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Publication numberUS20060190615 A1
Publication typeApplication
Application numberUS 11/337,833
Publication dateAug 24, 2006
Filing dateJan 23, 2006
Priority dateJan 21, 2005
Also published asUS7633887, US7986637, US20100049867
Publication number11337833, 337833, US 2006/0190615 A1, US 2006/190615 A1, US 20060190615 A1, US 20060190615A1, US 2006190615 A1, US 2006190615A1, US-A1-20060190615, US-A1-2006190615, US2006/0190615A1, US2006/190615A1, US20060190615 A1, US20060190615A1, US2006190615 A1, US2006190615A1
InventorsShivendra Panwar, Keith Ross, Yao Wang
Original AssigneePanwar Shivendra S, Ross Keith W, Yao Wang
Export CitationBiBTeX, EndNote, RefMan
External Links: USPTO, USPTO Assignment, Espacenet
On demand peer-to-peer video streaming with multiple description coding
US 20060190615 A1
Abstract
A peer-to-peer novel video streaming scheme is described in which each peer stores and streams videos to the requesting client peers. Each video is encoded into multiple descriptions and each description is placed on a different node. If a serving peer disconnects in the middle of a streaming session, the system searches for a replacement peer that stores the same video description and has sufficient uplink bandwidth. Employing multiple description coding in a peer-to-peer based network improves the robustness of the distributed streaming content in the event a serving peer is lost. Video quality can be maintained in the presence of server peers being lost. The video codec design and network policies have a significant effect on the streamed video quality. The system performance generally improves as the number of descriptions M for the video increases, which implies that a higher video quality can be obtained with the same network loading.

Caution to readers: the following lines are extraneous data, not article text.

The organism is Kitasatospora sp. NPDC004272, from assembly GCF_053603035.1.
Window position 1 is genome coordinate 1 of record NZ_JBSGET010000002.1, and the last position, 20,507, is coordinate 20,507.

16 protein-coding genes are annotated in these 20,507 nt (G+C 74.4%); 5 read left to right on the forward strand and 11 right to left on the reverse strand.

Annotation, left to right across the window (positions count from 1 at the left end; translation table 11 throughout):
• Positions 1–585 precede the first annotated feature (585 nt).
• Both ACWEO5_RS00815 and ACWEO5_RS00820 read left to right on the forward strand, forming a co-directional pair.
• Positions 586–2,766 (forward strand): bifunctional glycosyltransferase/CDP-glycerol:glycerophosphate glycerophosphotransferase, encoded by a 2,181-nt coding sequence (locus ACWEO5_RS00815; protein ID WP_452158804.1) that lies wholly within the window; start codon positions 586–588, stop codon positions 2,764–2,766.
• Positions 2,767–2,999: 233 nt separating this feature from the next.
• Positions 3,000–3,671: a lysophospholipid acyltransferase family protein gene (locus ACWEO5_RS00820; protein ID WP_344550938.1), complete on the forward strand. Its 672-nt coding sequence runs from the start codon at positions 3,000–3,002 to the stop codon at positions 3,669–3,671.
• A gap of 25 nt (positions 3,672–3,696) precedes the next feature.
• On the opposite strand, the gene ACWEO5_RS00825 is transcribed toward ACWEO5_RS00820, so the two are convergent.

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Claims(25)
1. A computer-implemented method for provisioning nodes in a peer-to-peer video streaming network, the method comprising:
a) accepting a maximum distortion constraint for a video;
b) accepting information of available server peers in the peer-to-peer video streaming network;